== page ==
Grown in association with tussock and more open sward-forming grasses in permanent, semi-intensively managed pastures. Sown in permanent grazing pastures but also used for cut-and-carry, for green or conserved feed, for ground cover and in cropping for intercropping and mulch. Abundant leaf fall and runner decay provide a deep duff layer under the plants[415]. Carbon Farming Solutions - Agroforestry Services: nitrogen, understory legume (Agroforestry is a land use management system in which trees or shrubs are grown around or among crops or pastureland). Fodder: pasture.

Special Uses

Carbon Farming

Cultivation details

Agroforestry Services: Nitrogen  Agroforestry Services: Understory legume  Fodder: Pasture  Management: Fodder  Minor Global Crop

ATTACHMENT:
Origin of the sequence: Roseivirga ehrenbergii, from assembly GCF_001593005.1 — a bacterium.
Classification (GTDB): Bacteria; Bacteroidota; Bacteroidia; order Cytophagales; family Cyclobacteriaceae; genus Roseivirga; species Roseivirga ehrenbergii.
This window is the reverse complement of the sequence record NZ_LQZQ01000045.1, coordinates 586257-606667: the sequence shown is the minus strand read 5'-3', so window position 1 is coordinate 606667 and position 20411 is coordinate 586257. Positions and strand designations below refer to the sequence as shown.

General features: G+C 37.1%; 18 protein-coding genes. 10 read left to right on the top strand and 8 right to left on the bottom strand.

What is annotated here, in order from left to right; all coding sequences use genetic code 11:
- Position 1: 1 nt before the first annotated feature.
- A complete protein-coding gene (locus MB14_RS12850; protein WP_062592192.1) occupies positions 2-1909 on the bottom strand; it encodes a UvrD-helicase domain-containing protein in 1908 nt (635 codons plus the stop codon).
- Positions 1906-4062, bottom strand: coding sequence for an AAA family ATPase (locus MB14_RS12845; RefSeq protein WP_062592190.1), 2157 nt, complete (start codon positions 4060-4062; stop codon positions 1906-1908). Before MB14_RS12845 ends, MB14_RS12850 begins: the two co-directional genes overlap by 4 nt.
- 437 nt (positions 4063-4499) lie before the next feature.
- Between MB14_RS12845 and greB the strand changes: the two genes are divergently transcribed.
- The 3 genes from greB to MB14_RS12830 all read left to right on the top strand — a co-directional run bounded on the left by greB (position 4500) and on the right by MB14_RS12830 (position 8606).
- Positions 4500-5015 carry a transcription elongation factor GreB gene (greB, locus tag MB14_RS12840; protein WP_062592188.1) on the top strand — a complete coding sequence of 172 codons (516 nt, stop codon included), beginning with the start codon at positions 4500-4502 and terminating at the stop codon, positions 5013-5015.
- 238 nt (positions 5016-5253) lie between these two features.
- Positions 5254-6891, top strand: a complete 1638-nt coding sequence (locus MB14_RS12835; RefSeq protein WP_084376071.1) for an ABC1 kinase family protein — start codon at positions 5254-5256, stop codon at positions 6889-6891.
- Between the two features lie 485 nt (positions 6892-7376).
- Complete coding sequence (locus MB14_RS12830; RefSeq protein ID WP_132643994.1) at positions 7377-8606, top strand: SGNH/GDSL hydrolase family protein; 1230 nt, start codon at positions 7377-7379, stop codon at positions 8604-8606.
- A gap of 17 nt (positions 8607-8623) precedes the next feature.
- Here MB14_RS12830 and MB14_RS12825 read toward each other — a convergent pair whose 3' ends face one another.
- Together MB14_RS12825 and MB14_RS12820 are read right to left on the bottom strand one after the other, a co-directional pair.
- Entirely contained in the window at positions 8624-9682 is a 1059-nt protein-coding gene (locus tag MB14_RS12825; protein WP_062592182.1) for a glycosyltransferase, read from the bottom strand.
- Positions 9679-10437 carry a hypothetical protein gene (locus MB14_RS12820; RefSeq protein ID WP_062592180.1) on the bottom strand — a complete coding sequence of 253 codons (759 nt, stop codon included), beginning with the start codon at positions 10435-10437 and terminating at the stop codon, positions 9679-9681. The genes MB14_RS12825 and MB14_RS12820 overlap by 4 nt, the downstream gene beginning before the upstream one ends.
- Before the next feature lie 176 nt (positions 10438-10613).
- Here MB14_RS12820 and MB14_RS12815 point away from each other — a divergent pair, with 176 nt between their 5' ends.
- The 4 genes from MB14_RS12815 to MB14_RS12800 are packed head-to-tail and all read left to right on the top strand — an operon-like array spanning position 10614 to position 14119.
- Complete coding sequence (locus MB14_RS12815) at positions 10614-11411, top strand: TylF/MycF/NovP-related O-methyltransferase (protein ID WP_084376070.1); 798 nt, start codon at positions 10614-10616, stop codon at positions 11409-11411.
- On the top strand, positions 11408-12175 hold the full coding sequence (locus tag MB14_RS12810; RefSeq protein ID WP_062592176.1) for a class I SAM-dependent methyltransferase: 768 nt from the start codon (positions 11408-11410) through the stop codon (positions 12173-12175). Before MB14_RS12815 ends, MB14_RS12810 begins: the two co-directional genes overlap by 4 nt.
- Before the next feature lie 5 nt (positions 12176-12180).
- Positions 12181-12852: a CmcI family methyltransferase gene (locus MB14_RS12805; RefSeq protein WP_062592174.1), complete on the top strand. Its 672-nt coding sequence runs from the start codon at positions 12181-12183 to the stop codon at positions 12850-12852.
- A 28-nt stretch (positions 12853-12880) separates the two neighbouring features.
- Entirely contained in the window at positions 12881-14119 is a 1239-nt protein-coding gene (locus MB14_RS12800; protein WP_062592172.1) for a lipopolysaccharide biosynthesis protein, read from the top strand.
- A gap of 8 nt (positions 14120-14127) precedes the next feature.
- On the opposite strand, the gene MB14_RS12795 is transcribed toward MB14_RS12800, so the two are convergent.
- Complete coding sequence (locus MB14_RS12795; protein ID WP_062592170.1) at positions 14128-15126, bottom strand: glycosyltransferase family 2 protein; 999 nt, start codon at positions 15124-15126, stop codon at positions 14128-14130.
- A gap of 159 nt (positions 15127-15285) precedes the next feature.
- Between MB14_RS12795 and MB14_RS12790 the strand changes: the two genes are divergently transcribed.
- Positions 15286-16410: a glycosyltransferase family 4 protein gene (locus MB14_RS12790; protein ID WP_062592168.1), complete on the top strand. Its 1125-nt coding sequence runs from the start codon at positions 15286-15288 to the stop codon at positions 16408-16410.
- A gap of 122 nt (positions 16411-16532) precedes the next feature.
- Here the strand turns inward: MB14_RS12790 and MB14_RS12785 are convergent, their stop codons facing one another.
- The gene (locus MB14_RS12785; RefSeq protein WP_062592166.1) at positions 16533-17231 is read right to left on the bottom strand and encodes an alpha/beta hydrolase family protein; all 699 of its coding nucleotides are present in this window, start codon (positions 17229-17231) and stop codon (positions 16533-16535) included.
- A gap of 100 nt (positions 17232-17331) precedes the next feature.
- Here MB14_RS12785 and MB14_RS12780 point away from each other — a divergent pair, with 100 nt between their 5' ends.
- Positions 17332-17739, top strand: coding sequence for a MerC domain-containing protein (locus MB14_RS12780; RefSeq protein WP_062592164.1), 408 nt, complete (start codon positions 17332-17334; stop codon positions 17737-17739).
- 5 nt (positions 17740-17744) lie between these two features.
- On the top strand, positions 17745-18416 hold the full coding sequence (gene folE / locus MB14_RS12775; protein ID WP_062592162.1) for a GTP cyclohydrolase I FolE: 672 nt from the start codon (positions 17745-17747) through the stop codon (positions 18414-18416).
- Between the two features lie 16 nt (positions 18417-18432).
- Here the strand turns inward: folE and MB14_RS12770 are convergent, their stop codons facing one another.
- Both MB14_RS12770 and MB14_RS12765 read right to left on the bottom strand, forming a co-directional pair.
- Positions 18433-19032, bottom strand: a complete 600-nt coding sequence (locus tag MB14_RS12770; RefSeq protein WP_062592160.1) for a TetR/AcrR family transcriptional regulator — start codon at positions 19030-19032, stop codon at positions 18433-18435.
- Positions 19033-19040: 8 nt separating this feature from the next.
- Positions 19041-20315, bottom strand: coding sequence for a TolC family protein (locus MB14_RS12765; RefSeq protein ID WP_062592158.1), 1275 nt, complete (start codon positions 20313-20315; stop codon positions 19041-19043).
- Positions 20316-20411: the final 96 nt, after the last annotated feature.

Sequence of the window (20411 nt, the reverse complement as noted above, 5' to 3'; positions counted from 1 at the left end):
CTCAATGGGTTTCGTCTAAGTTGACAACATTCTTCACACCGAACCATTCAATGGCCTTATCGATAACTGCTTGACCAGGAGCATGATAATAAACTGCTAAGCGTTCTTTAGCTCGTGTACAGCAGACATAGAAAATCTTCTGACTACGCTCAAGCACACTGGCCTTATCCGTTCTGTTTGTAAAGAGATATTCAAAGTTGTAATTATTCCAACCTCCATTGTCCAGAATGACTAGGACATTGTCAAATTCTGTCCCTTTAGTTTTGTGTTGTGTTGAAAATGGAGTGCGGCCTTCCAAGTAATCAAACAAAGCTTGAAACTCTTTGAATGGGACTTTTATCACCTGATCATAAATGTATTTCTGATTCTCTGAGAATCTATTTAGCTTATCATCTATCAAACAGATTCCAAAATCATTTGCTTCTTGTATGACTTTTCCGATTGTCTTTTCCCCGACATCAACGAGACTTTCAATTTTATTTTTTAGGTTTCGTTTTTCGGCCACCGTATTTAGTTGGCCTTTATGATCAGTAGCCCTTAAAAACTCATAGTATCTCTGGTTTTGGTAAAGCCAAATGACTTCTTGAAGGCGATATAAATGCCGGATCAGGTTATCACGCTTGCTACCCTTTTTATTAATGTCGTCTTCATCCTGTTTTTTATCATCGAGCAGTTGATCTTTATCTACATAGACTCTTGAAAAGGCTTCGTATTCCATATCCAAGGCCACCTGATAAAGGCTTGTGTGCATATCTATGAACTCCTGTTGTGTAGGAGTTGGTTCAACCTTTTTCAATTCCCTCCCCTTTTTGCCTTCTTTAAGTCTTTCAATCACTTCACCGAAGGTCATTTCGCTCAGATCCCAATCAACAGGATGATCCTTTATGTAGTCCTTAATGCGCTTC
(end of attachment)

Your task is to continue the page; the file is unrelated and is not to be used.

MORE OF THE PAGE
Climate: tropical. Humidity: humid. Generally grows best on lighter and more friable soils of moderate fertility, but not on heavy clays. It is more tolerant of low pH , high Al and Mn than ‘Greenleaf’ (D. intortum ) but cannot stand salinity. More tolerant of poor drainage and high water tables than ‘Greenleaf’. Prefers rainfall exceeding 1,000mm with good distribution throughout the year [415]. Although not productive during the dry season, it will persist in regions with dry seasons of 3 months. It can persist in areas with rainfall as low as 850 mm and as high as 2,400 mm. With its stronger taproot , D. uncinatum proved decidedly more drought tolerant than D. intortum . It will grow in wet soils and tolerate short term flooding. It is a warm season plant but with good tolerance of cooler conditions. Peaks of growth occur in spring and autumn with a slight depression in the heat of mid-summer. Generally grown at moderate altitudes (to 2,000 m) in the tropics and lower altitudes in the subtropics. It is one of the most cool-tolerant tropical legumes although leaves are damaged or killed by frost. It is moderately tolerant of shaded conditions [415]. Carbon Farming Solutions - Cultivation: minor global crop. Management: fodder (Describes the non-destructive management systems that are used in cultivation) [1-1].